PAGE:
The West Midlands Police and Crime Commissioner is to spend £28,000 helping offenders get off drink, drugs and other substances in a bid to break the cycle of crime.
David Jamieson will invest the money in the Mentoring West Midlands project, which has run for 6 years in Coventry and supported over 150 offenders and members of their families.
People being put through the criminal justice system often cost the taxpayer hundreds of thousands of pounds throughout their lifetime if they continue their offending. Whilst this project only costs the taxpayer £28,000 a year and is helping people to break the cycle of crime.
As part of the programme West Midlands Police identify people who would benefit from the scheme.
Mentoring West Midlands provide one to one support and work to influence and help the individual to engage in treatment and other services to reduce harm and offending.
The scheme focuses on addressing the underlying causes of criminality and substance misuse by engaging with individuals and providing them with positive opportunities so they can lead better lives away from crime.
Mentoring West Midlands tailor their approach to each individual depending on their need and this approach has been key to ensuring that those who take part do not go on to reoffend.
West Midlands Police and Crime Commissioner David Jamieson, said: “If we are going to break the cycle of drug related crime we need to look at ways to tackle the root cause.
“This programme has been saving the taxpayer money over the years by stopping individuals being drawn into a life of offending.
“We know that successful diversions away from the criminal justice system is always better and reduces the number of victims of crime.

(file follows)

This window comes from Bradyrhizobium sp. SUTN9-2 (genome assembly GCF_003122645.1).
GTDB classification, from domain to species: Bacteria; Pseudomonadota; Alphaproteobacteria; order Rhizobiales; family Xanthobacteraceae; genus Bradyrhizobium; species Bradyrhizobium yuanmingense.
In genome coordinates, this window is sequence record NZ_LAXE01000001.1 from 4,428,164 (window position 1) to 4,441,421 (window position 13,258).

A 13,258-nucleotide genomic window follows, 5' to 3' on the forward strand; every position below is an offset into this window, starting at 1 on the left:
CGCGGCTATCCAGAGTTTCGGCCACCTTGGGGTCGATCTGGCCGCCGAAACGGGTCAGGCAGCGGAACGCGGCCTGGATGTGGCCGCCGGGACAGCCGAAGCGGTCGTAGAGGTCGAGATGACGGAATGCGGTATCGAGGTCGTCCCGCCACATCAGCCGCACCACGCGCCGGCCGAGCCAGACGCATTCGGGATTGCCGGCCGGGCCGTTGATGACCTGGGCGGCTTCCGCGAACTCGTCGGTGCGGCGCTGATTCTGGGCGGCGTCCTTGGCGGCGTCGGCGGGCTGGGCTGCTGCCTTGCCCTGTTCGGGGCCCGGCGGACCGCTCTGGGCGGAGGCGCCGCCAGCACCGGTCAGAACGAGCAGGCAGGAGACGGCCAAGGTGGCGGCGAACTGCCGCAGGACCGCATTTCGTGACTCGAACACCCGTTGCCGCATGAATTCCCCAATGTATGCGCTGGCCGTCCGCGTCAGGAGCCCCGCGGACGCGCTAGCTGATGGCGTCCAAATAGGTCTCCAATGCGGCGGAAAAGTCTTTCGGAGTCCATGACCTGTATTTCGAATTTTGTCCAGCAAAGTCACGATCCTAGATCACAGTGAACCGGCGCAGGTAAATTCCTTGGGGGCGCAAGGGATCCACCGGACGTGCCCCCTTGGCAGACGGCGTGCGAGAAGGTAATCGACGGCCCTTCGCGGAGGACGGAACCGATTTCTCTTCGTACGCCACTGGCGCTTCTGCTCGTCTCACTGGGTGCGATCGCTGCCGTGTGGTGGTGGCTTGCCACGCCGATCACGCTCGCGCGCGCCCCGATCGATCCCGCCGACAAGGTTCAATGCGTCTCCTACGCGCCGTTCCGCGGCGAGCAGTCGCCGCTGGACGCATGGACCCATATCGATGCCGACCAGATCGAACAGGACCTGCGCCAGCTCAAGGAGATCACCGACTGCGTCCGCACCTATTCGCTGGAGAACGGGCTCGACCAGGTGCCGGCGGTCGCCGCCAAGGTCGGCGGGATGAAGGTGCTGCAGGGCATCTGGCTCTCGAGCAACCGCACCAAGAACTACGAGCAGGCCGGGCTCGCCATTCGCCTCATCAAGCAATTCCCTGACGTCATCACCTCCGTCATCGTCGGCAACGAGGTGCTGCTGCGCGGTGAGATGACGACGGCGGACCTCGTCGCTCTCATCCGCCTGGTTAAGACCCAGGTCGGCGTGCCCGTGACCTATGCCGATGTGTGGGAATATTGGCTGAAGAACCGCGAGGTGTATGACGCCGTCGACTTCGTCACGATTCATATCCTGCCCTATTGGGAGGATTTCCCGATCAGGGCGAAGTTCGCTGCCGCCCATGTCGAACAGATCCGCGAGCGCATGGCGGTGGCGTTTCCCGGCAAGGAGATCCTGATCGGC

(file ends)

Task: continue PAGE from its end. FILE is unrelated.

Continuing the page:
“This initiative is making a positive difference to people’s lives with the majority of participants turning their backs on crime and instead making a positive contribution to society.”
Dave Bowman from Stoke Aldermoor Coventry, has been through the programme said: “Before I was involved in this programme I was living on the edge of society. I was taking drugs, committing crimes and in and out of prison.
“Initially I was suspicious of this programme, but I was encouraged by Mentoring West Midlands to get involved and since taking part I have turned my life around.
“I now work for a rehab centre supporting those with substance misuse to overcome their addiction.”
Chris Dyer, Director of Mentoring West Midlands said: “We’re grateful of the continued investment in this important work and the opportunity to maintain focus on helping people to change their lives and to take better control of what happens to themselves and those around them.
“Substance misuse and crime is a massive issue for neighbourhoods and the damage it causes to many is significant; our work with our partners is definitely needed and brings about the chance to make a long term difference.”Back to News Archive